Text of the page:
Leslie Wims Morris, president of private label captive finance at Chase Auto, sees opportunity for growth in Chase’s auto business amid high interest rates, supply chain disruptions and overall macroeconomic uncertainty affecting the current automotive market.
“What’s particularly exciting to me about auto at this particular time, is the complexity of the market and the opportunity,” Wims Morris told Auto Finance News. “While it has been a challenging environment across the board post-pandemic, I think there’s a huge opportunity for us to really continue to grow our business and to develop innovative solutions for all of our partners.”
Wims Morris has been with JPMorgan Chase since June 2018, when she joined the company as head of strategic business development for payments and banking. She made the move to the auto side of Chase last month for what she saw as an opportunity to run “a business in a very dynamic industry,” she told AFN.
Wims Morris will leverage her experience in tech, mergers and acquisitions, banking and business development to manage and grow partnerships in Chase’s auto division.
Auto Finance News spoke with Wims Morris about her career, her approach to leadership and her thoughts on trends in the auto finance industry. What follows is an edited version of the conversation.
Auto Finance News: What are Chase’s goals in about 10 words or less?
Leslie Wims Morris: Our goal is to help our customers purchase cars they can afford, enable our dealers to grow their businesses, and support manufacturers with customized lending solutions.
AFN: What do you think is the most underrated lending trend?
LWM: Consumer purchasing behavior has changed a lot in the last couple of years, whereby the percentage of customers that are choosing to lease their cars has decreased. I think the underrated approach to lending in auto is leasing in the sense that it remains an incredibly powerful financing tool that benefits our entire ecosystem of customers, partners and dealers.
Customers who lease their vehicles are more likely to purchase another vehicle with the same brand, and because of that relationship, it also provides our partners the ability to continue to communicate with the customers and provide unique experiences, which has also been an increasing trend in the industry.
Cox Automotive noted in a recent survey that 80% of in-market lease customers today are repeat lease customers. As interest rates go up, I think leasing will become more attractive because it’s not going to make a lot of sense to purchase a depreciating asset at a high rate. … The market will return, and inventory levels will return. We want to be able to maintain that deep customer relationship, and the role that leasing plays as a financing mechanism to achieve that is critically important in the industry.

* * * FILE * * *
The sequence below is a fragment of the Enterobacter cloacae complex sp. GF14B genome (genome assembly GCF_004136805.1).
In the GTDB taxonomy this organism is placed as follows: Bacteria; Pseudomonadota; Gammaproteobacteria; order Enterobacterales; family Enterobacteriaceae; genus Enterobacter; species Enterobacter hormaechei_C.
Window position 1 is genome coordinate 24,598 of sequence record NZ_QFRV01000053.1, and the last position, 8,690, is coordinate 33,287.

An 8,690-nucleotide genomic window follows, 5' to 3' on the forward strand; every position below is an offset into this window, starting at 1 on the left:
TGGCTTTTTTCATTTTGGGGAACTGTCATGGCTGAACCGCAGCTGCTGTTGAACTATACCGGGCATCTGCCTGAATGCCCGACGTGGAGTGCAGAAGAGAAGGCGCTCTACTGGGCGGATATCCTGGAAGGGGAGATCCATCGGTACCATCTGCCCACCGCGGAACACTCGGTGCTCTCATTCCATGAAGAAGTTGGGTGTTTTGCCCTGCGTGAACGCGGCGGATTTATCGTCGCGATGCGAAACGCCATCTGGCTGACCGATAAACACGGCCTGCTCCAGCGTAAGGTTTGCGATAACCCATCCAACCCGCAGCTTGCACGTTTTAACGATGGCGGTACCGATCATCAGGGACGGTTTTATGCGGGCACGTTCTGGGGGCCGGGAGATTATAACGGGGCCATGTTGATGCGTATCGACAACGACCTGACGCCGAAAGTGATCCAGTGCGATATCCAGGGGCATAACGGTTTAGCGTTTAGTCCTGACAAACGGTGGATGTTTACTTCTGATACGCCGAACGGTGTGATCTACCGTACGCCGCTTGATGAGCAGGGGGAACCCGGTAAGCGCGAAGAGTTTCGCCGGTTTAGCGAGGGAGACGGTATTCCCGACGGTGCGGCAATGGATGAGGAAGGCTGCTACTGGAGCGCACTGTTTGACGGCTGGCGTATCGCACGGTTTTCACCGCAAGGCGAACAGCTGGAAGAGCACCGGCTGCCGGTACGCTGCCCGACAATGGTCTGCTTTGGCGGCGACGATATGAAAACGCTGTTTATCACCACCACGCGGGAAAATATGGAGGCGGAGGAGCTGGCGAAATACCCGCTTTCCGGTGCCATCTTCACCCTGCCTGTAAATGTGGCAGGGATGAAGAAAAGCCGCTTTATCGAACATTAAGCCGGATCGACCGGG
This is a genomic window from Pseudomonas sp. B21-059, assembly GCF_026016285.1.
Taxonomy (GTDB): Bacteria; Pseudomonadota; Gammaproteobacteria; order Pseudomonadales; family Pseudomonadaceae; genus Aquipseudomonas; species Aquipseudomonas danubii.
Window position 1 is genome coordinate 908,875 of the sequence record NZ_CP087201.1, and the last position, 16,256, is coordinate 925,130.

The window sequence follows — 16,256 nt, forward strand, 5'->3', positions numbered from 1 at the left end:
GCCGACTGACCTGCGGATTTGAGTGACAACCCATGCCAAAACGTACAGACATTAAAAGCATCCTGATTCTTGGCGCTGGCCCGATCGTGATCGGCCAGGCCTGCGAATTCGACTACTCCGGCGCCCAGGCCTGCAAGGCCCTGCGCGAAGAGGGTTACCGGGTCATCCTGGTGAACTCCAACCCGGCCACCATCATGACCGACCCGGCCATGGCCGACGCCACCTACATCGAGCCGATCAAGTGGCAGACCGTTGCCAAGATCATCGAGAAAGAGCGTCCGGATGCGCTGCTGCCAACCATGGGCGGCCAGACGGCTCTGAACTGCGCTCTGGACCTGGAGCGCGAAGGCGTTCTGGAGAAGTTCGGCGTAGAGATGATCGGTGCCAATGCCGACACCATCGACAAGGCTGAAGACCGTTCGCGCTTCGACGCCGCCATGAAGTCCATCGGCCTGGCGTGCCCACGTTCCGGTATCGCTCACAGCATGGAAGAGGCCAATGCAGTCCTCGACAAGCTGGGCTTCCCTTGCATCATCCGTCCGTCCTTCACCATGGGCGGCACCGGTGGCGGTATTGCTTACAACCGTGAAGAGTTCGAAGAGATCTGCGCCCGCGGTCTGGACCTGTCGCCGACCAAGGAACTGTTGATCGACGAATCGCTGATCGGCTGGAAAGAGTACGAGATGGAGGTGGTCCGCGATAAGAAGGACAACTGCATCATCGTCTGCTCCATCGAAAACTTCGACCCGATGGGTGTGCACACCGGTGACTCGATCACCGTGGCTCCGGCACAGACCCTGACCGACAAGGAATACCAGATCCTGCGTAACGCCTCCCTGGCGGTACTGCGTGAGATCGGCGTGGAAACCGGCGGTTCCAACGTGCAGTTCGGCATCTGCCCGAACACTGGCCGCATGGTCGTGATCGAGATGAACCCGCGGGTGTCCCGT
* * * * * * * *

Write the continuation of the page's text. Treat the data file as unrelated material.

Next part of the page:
AFN: Who has had the biggest influence on your career?
LWM: I would say the one person who has had the biggest influence in my career is my father. He is officially the chairman of the board of my personal board of directors. Professionally, he works with CEOs and boards as an advisor, and I’ve learned both by watching him in action, but also getting direct advice from him, so he has been the person who’s been the greatest influence and also my greatest cheerleader. In fact, I just talked to him last night when I was driving home from meeting with one of our partners down in southern New Jersey. I gave him a buzz on the phone to get his perspective on a leadership issue and how he would handle a situation.
AFN: What is your favorite piece of leadership advice ever received?
LWM: I had a leader once say to me, that people don’t always remember what you say, but they will remember how you make them feel. Really bringing that to the table as a senior leader is so important. Given the complexity of the type of challenging issues that we’re dealing with in the market, having the ability to bring people along, collaborate effectively, and be able to together work on really complex problems in a way where people feel good along the way. It’s some of the best piece of advice that I’ve ever received as a leader that I try to practice in my day to day.
AFN: What’s something your employees would be surprised to learn about you?
LWM: I think what people would be surprised to know is that I’m a musician at heart. Music was my number one activity as a kid and in high school. I played the flute; I was in numerous orchestras and chamber music ensembles; I even was a member of a handbell choir when I was growing up, and I did music seven days a week. I come from a very musical background, and a very musical upbringing. I think part of that was inspired by my uncle who was a jazz musician — my love of music and all types of music, including jazz really stems from him.
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